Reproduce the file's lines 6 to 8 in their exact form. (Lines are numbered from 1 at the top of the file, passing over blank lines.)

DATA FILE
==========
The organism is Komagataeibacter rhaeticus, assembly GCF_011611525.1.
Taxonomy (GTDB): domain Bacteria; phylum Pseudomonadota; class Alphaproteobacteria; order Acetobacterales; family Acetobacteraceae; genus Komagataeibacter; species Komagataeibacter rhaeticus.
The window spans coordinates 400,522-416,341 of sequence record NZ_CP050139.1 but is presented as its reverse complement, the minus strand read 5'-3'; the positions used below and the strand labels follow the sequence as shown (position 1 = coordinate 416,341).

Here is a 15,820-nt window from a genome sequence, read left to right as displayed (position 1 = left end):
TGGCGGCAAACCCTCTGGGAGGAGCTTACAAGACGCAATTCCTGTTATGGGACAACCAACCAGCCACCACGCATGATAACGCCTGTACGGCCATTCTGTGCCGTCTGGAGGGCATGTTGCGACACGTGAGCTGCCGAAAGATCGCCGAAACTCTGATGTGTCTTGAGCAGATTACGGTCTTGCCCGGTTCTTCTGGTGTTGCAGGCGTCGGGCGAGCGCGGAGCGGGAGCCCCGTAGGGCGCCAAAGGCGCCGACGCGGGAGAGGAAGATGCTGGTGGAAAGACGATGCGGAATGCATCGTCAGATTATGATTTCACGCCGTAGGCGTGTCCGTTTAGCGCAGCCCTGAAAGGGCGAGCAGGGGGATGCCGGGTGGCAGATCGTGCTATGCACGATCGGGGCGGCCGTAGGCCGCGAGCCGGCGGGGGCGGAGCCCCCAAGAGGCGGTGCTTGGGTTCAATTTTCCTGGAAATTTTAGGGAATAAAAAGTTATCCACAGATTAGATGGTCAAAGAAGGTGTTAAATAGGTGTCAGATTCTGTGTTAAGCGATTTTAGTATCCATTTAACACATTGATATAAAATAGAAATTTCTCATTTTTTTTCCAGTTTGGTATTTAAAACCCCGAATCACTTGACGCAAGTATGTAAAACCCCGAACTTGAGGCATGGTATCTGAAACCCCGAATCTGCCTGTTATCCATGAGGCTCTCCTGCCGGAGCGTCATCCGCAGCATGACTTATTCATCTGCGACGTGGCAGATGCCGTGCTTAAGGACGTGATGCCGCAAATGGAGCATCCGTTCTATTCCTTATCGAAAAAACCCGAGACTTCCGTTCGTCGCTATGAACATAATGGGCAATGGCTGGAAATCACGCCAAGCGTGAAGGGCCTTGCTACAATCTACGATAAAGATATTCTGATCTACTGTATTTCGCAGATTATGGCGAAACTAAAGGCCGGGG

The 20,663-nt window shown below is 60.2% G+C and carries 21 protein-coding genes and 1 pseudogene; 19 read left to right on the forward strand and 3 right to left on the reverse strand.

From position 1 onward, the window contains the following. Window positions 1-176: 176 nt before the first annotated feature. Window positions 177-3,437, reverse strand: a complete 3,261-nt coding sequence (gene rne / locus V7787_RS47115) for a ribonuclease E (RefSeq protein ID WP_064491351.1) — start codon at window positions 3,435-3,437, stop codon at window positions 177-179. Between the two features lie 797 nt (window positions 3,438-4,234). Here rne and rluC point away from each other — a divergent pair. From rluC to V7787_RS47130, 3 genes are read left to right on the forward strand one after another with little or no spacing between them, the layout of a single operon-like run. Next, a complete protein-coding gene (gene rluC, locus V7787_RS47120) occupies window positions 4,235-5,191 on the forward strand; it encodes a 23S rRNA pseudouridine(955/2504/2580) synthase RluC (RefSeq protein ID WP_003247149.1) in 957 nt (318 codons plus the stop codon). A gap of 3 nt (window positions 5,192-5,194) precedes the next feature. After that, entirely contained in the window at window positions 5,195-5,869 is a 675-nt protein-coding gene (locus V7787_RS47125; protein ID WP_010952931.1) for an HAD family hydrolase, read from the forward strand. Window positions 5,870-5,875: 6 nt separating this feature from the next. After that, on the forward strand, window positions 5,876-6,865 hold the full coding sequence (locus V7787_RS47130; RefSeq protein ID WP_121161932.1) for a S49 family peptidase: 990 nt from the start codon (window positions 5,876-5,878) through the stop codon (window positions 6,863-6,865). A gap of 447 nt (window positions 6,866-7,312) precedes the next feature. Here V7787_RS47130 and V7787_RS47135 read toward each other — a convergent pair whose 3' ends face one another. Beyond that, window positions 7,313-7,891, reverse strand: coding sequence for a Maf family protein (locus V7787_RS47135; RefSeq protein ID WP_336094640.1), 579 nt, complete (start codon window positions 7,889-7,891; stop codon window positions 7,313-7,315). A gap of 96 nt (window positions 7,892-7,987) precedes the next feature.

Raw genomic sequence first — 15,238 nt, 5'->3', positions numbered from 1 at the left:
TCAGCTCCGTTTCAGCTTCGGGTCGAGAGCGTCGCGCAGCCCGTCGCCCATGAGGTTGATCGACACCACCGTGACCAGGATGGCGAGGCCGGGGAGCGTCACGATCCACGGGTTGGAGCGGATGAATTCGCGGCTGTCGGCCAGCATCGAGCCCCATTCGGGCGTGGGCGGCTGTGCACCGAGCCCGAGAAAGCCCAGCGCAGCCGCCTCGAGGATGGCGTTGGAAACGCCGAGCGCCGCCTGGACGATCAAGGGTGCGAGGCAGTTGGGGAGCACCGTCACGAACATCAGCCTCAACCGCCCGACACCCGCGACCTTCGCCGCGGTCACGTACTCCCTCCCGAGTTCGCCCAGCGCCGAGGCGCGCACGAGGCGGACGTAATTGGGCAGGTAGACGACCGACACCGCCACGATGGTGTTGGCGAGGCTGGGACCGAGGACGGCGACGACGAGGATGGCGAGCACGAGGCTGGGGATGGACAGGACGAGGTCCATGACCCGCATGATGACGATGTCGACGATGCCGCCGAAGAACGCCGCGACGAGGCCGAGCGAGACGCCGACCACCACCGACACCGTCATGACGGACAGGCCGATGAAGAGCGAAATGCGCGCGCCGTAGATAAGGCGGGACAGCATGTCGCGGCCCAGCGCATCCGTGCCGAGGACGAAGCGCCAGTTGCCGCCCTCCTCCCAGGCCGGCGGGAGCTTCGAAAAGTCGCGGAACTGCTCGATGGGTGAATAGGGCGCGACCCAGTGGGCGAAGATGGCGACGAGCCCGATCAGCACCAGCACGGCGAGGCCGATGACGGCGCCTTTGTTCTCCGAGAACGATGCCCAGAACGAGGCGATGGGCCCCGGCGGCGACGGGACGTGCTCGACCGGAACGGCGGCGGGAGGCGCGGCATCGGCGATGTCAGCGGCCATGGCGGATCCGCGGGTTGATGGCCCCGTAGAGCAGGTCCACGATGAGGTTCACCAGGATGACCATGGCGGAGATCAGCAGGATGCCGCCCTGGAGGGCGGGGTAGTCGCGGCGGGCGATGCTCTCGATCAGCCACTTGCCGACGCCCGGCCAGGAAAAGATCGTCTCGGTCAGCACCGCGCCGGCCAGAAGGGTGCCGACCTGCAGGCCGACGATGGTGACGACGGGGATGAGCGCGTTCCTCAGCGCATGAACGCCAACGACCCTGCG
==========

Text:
The 20,663-nt window shown below is 60.2% G+C and carries 21 protein-coding genes and 1 pseudogene; 19 read left to right on the forward strand and 3 right to left on the reverse strand.

From position 1 onward, the window contains the following. Window positions 1-176: 176 nt before the first annotated feature. Window positions 177-3,437, reverse strand: a complete 3,261-nt coding sequence (gene rne / locus V7787_RS47115) for a ribonuclease E (RefSeq protein ID WP_064491351.1) — start codon at window positions 3,435-3,437, stop codon at window positions 177-179. Between the two features lie 797 nt (window positions 3,438-4,234). Here rne and rluC point away from each other — a divergent pair. From rluC to V7787_RS47130, 3 genes are read left to right on the forward strand one after another with little or no spacing between them, the layout of a single operon-like run. Next, a complete protein-coding gene (gene rluC, locus V7787_RS47120) occupies window positions 4,235-5,191 on the forward strand; it encodes a 23S rRNA pseudouridine(955/2504/2580) synthase RluC (RefSeq protein ID WP_003247149.1) in 957 nt (318 codons plus the stop codon). A gap of 3 nt (window positions 5,192-5,194) precedes the next feature. After that, entirely contained in the window at window positions 5,195-5,869 is a 675-nt protein-coding gene (locus V7787_RS47125; protein ID WP_010952931.1) for an HAD family hydrolase, read from the forward strand. Window positions 5,870-5,875: 6 nt separating this feature from the next. After that, on the forward strand, window positions 5,876-6,865 hold the full coding sequence (locus V7787_RS47130; RefSeq protein ID WP_121161932.1) for a S49 family peptidase: 990 nt from the start codon (window positions 5,876-5,878) through the stop codon (window positions 6,863-6,865). A gap of 447 nt (window positions 6,866-7,312) precedes the next feature. Here V7787_RS47130 and V7787_RS47135 read toward each other — a convergent pair whose 3' ends face one another. Beyond that, window positions 7,313-7,891, reverse strand: coding sequence for a Maf family protein (locus V7787_RS47135; RefSeq protein ID WP_336094640.1), 579 nt, complete (start codon window positions 7,889-7,891; stop codon window positions 7,313-7,315). A gap of 96 nt (window positions 7,892-7,987) precedes the next feature.

Raw genomic sequence first — 15,238 nt, 5'->3', positions numbered from 1 at the left: